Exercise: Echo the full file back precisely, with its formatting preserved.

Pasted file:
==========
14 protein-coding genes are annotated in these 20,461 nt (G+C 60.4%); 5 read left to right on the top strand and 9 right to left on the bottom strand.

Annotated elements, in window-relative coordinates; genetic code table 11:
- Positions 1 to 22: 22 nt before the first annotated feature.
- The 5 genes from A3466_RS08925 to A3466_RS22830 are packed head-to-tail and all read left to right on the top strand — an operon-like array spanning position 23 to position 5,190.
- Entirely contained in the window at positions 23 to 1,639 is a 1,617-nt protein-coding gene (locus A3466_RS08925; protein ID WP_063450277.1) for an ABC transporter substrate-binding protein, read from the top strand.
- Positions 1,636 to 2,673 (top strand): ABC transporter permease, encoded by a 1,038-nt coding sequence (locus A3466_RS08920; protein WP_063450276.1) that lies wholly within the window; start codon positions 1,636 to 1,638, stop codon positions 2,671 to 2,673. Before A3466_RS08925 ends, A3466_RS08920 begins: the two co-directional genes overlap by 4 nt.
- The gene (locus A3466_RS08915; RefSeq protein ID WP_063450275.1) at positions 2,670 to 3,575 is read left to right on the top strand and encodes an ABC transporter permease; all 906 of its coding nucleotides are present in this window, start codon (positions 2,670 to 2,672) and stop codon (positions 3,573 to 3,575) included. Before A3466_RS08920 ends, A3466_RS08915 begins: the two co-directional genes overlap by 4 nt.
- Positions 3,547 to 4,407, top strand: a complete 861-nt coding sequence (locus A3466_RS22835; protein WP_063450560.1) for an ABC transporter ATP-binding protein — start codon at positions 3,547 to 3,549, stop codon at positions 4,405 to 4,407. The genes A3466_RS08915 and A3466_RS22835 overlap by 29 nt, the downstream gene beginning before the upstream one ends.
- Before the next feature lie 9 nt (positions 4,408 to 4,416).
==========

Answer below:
14 protein-coding genes are annotated in these 20,461 nt (G+C 60.4%); 5 read left to right on the top strand and 9 right to left on the bottom strand.

Annotated elements, in window-relative coordinates; genetic code table 11:
- Positions 1 to 22: 22 nt before the first annotated feature.
- The 5 genes from A3466_RS08925 to A3466_RS22830 are packed head-to-tail and all read left to right on the top strand — an operon-like array spanning position 23 to position 5,190.
- Entirely contained in the window at positions 23 to 1,639 is a 1,617-nt protein-coding gene (locus A3466_RS08925; protein ID WP_063450277.1) for an ABC transporter substrate-binding protein, read from the top strand.
- Positions 1,636 to 2,673 (top strand): ABC transporter permease, encoded by a 1,038-nt coding sequence (locus A3466_RS08920; protein WP_063450276.1) that lies wholly within the window; start codon positions 1,636 to 1,638, stop codon positions 2,671 to 2,673. Before A3466_RS08925 ends, A3466_RS08920 begins: the two co-directional genes overlap by 4 nt.
- The gene (locus A3466_RS08915; RefSeq protein ID WP_063450275.1) at positions 2,670 to 3,575 is read left to right on the top strand and encodes an ABC transporter permease; all 906 of its coding nucleotides are present in this window, start codon (positions 2,670 to 2,672) and stop codon (positions 3,573 to 3,575) included. Before A3466_RS08920 ends, A3466_RS08915 begins: the two co-directional genes overlap by 4 nt.
- Positions 3,547 to 4,407, top strand: a complete 861-nt coding sequence (locus A3466_RS22835; protein WP_063450560.1) for an ABC transporter ATP-binding protein — start codon at positions 3,547 to 3,549, stop codon at positions 4,405 to 4,407. The genes A3466_RS08915 and A3466_RS22835 overlap by 29 nt, the downstream gene beginning before the upstream one ends.
- Before the next feature lie 9 nt (positions 4,408 to 4,416).